I’m not big on tracking things (especially weight, calories, and all the other traditional dieting metrics), but I’ve found that the rise of habit tracking apps has made an immense improvement to my awareness and consistency.

For a while I was using one of the apps in the list below. I wanted to write an article on it, but decided I’d look into its competitors first. After testing out a bunch of apps, I created a list of five with a clear winner and I’ve now switched to that winning app.

Before we get to the list, let me tell you a little about how these apps work and what I was looking for.

How These Apps Work

All of these apps offer the same core experience. You create habits or goals you want to track (mostly habits—that’s where the power is) and then every time you follow through with that habit you mark it as “done.”

The app begins to show you patterns in behavior—where you’re taking action consistently and where you’re not taking action consistently. This allows you to make sure that you never forget about certain habits and that you can get yourself back on track if you find that you’re being inconsistent with certain habits.

Here are some of the core things I wanted in the app (that not all have):

  • The ability to mark whether a habit is done daily (and even how many times per day), weekly, a certain number of days per week, monthly, a certain number of times per month, etc.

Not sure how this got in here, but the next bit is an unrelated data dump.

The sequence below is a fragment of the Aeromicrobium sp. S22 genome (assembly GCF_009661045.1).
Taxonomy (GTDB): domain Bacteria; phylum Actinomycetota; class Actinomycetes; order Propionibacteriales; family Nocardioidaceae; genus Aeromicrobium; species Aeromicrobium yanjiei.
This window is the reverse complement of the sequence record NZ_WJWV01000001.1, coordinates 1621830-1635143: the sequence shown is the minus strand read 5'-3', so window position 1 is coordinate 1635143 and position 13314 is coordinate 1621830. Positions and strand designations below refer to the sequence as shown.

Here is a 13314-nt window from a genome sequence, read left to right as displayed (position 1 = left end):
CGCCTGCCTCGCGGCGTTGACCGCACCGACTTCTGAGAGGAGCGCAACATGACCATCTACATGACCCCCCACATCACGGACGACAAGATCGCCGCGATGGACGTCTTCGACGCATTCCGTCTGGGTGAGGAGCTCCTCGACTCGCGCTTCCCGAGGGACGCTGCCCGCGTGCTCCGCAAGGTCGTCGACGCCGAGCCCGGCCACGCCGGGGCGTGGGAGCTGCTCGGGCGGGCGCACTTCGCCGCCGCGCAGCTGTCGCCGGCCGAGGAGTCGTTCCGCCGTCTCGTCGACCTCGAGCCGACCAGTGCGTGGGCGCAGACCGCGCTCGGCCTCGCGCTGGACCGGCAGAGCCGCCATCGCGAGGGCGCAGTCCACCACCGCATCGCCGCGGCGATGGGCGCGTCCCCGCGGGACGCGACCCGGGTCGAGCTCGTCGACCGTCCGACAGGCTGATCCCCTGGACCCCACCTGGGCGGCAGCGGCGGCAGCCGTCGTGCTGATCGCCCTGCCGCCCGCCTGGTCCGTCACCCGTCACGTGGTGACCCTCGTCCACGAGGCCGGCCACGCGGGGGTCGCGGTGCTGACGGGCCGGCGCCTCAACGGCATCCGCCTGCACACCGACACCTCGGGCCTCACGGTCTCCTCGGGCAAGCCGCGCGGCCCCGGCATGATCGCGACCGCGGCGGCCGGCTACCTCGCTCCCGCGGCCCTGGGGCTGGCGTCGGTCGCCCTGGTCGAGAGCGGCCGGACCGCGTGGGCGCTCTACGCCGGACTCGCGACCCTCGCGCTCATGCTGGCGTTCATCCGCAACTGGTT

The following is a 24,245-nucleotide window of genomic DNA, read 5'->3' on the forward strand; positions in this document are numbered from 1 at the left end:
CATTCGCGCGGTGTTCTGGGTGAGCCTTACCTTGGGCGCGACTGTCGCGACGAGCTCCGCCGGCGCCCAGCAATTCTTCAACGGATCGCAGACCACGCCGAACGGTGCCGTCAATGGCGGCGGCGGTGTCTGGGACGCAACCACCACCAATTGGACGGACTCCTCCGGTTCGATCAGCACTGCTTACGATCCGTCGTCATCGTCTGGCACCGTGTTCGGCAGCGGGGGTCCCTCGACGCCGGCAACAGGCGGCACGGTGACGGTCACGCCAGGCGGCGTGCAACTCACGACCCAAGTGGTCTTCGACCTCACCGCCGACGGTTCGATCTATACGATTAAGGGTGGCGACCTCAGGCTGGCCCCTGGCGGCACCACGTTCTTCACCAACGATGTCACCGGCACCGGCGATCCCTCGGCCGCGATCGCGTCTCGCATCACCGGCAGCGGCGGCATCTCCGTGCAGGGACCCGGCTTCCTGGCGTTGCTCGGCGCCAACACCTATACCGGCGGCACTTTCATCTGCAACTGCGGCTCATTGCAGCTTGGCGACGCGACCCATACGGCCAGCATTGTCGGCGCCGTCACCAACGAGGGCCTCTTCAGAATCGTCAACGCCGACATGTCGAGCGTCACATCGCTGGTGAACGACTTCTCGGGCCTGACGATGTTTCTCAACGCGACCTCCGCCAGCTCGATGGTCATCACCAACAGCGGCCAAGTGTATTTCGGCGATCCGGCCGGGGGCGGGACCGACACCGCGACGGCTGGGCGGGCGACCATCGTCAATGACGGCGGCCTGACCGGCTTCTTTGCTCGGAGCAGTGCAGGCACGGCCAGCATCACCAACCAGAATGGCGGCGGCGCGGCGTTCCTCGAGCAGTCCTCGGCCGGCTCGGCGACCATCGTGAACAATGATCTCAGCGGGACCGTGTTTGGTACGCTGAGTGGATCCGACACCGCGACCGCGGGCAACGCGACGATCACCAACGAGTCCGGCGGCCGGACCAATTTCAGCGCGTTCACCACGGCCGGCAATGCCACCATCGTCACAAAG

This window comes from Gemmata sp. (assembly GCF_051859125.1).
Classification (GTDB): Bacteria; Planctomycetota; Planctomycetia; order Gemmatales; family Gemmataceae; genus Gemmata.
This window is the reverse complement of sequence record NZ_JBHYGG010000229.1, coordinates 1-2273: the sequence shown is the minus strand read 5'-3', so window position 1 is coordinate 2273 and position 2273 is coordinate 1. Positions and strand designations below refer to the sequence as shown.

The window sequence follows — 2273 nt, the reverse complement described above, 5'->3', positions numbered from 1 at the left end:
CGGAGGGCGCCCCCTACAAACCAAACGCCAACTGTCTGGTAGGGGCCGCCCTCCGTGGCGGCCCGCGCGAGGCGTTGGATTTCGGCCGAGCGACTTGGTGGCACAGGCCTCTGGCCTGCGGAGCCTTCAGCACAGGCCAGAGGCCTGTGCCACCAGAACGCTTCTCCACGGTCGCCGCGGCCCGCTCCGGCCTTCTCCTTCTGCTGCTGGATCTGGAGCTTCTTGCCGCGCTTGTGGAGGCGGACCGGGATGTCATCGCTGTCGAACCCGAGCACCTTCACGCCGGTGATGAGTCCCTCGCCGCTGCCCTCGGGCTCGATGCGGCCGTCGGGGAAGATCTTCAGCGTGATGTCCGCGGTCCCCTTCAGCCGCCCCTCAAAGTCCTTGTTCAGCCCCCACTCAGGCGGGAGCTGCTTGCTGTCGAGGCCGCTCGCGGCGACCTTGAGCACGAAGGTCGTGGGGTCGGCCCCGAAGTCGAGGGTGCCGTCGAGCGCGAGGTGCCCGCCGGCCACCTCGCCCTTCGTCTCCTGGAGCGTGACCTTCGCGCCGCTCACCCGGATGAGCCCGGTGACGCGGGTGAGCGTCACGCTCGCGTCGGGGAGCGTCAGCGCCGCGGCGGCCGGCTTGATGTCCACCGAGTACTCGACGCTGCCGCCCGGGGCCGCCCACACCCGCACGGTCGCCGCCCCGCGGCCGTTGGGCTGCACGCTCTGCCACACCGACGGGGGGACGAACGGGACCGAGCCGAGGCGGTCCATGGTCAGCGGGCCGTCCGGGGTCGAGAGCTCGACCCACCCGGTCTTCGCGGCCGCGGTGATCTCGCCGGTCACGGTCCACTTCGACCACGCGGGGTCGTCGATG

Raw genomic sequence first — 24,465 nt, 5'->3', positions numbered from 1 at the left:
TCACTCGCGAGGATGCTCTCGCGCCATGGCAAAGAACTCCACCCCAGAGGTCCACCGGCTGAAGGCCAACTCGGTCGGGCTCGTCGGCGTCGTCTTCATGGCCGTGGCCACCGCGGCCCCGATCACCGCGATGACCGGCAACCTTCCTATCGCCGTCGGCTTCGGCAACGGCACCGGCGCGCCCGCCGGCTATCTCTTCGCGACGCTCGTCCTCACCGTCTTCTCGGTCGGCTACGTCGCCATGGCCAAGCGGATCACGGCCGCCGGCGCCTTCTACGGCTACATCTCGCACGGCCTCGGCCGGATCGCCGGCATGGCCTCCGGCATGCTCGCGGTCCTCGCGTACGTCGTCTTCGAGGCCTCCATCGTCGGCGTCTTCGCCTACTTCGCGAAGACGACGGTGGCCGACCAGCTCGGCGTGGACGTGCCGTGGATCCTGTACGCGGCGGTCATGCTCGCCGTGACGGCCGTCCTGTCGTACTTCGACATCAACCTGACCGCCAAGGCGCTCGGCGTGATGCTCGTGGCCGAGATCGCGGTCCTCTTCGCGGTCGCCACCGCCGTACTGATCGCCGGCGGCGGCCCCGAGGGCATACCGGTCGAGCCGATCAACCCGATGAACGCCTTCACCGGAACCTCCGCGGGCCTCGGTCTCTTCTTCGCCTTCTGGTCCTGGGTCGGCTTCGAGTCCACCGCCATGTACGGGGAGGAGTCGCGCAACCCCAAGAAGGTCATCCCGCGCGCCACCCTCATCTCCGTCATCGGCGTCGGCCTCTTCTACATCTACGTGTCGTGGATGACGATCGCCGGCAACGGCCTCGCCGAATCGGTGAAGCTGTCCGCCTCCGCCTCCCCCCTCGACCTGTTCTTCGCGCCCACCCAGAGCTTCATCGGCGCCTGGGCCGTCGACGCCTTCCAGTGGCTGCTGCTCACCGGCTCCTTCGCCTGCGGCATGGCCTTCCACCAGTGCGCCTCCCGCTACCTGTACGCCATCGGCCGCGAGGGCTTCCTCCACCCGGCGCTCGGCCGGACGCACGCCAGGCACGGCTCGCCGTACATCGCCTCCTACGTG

• The ability to track habits in different ways. It’s not always about completing the habit. For some habits, like getting 8 hours of sleep, I’m only concerned about the average. Am I averaging 8 hours of sleep? For some habits, it’s about how many times the habit was completed. For example, I want to create a habit of drinking 8 glasses of water a day. 
  • The ability to mark a habit as productive or destructive. This way I can make sure I’m engaging with productive habits and avoiding destructive habits.
  • The ability to categorize habits or at least order them. I don’t want one one long random list of habits to wade through.
  • A web interface that coincides with the mobile interface would be a bonus.
  • A beautiful design. I love using beautiful software. Even if a software does everything I want, I will reject it if it’s not beautiful. It’s just me. I value aesthetics.

So let’s get to it…

The Winner: Strides

habit-tracking-app

Price: Free (or $4.99/mo or $39/yr for power users)

After using all of the apps, there was a clear winner to me. It wasn’t a situation where I had to sit around weighing all the pros and cons. Strides was the winner, hands down.

The Difference Makers:

  • Four habit/goal tracking types: Target value by date (set a goal to increase or decrease anything, and see your pace, projection, and daily goal), average over time (keep tabs on your average per day, week, month, year, or rolling (e.g. Last 7 days)), or project with milestones (break a project down, and always know if you’re on pace to complete it by the due date).
  • Great web interface: Use Strides on devices or your computer.
  • Customized Alerts: Have the app alert you to check-in with a custom time per habit/goal.
  • Categorize Habits/Goals (premium): You can put goals into a health category, a finance category, a morning category, etc., or create a custom category. 
  • Best Design: They managed to pack more features into this app without increasing complication or busy-ness. It’s beautiful and easy to use.